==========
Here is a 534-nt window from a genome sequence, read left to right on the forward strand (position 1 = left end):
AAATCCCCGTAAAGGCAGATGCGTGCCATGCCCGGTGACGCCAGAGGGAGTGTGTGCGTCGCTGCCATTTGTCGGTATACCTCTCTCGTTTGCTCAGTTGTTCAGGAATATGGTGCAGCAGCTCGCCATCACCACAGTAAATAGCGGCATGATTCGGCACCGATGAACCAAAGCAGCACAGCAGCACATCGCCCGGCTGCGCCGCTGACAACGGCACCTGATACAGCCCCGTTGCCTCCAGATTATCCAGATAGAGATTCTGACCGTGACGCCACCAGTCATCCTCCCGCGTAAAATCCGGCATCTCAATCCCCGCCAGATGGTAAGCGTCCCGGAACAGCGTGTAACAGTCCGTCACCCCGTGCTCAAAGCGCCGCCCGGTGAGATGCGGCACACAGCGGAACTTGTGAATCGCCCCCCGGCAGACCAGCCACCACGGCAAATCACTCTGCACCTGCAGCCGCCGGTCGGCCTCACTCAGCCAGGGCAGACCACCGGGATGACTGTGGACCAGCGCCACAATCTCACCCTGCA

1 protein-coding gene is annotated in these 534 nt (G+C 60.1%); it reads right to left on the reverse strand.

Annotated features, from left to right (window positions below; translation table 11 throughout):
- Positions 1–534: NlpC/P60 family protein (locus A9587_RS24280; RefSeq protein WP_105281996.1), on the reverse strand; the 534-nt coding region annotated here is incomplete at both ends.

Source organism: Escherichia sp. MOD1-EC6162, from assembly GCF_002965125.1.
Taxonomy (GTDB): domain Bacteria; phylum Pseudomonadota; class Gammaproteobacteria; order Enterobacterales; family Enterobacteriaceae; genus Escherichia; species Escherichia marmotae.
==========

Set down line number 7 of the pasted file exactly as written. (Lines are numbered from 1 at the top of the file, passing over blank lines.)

Taxonomy (GTDB): domain Bacteria; phylum Pseudomonadota; class Gammaproteobacteria; order Enterobacterales; family Enterobacteriaceae; genus Escherichia; species Escherichia marmotae.